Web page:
For 13.5% protein #1 Milling wheat, bids are coming in over $9.00/bu delivered to plant for May movement this week. For product that meets that spec but is only 12.5% protein, growers can expect to see a slight discount at around $8.90/bu with the same movement. There is still time to lock in new crop milling wheat around $8.50/bu delivered on 13.5% protein product for Nov./Dec. shipping. Durum bids are very strong as well and are trading between $8.50 to $9.00/bu FOB for Summer movement down in the Southeast part of Sask. Bids fluctuate from those values the further North and West you move. Feed wheat remains strongly priced as well and has been trading between $7.50 to $8.50/bu FOB farm depending on location. Prices in the wheat market continue to be very attractive this week.
Lentils remain stable this week with not much change in pricing at the farmgate, despite values having dropped in India. The recent drop in India can be attributed to the recent spike in Covid cases. India is still tight with lentil stocks but as cases rise, fears of a major lock down support the thought that the country will be using less food in the short term. Long term speculation is that they we will have to come back to table and buy lentils. Back here in Canada, seeding is underway and as farmers hit the field we expect selling to slow as focus shifts to getting the crop into the ground. Market analysists are suggesting that the Fall supply could be tight, based on acres and an average yield. The big question mark is how many more lentils will ship yet before the end of the year and what is really in the bin for stocks. Moisture concerns also seem to be in the back of everyone’s mind; if we see rain in the next couple of weeks expect farmers to take advantage of the new crop pricing, with new crop markets most likely softening as contracts start to book.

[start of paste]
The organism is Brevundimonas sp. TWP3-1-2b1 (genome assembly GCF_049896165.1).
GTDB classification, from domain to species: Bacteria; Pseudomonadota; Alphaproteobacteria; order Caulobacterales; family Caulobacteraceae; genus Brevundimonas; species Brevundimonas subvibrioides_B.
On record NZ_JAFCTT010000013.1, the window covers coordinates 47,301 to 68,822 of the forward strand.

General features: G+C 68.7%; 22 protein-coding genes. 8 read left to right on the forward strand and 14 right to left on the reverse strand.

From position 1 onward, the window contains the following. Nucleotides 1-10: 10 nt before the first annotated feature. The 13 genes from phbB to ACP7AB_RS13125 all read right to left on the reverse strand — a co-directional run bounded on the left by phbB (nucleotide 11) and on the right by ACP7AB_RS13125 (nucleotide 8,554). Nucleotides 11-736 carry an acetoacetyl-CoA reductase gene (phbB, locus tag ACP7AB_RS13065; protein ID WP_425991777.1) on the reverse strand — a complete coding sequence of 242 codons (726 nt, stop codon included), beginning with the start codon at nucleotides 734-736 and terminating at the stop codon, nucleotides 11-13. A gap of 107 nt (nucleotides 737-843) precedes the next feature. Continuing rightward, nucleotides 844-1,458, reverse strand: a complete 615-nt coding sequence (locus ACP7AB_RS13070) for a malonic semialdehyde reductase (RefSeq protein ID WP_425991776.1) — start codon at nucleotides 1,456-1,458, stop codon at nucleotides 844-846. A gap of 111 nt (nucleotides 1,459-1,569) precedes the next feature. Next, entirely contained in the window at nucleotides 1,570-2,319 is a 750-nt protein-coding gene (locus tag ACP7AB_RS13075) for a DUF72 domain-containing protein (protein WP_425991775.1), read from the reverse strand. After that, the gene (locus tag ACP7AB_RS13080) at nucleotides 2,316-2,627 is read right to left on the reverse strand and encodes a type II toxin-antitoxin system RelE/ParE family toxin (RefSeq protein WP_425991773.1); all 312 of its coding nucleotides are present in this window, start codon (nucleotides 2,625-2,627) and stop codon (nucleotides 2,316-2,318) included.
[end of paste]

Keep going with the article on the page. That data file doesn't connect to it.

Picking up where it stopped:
Seeded acres of flax are only pegged to increase by 6% over last year, which will make it difficult for flax supplies to increase significantly for the 2021/22 crop year. Global flax markets will depend much more on production out of the Black Sea region. Prices on flax remain strong with a small pool of buyers purchasing at $23.00/bu FOB into Summer months. New crop also remains between $16.25-$16.75/bu FOB with an act of God depending on movement timeframe. These record prices weren’t caused by low supply but rather strong export demand. Flax prices in Europe have declined by about $75US per tonne as they get more supply coming in from the Black Sea region. StatsCan will release stock estimates later this week and analysts expect to see numbers lower than they have been in the last 20 years.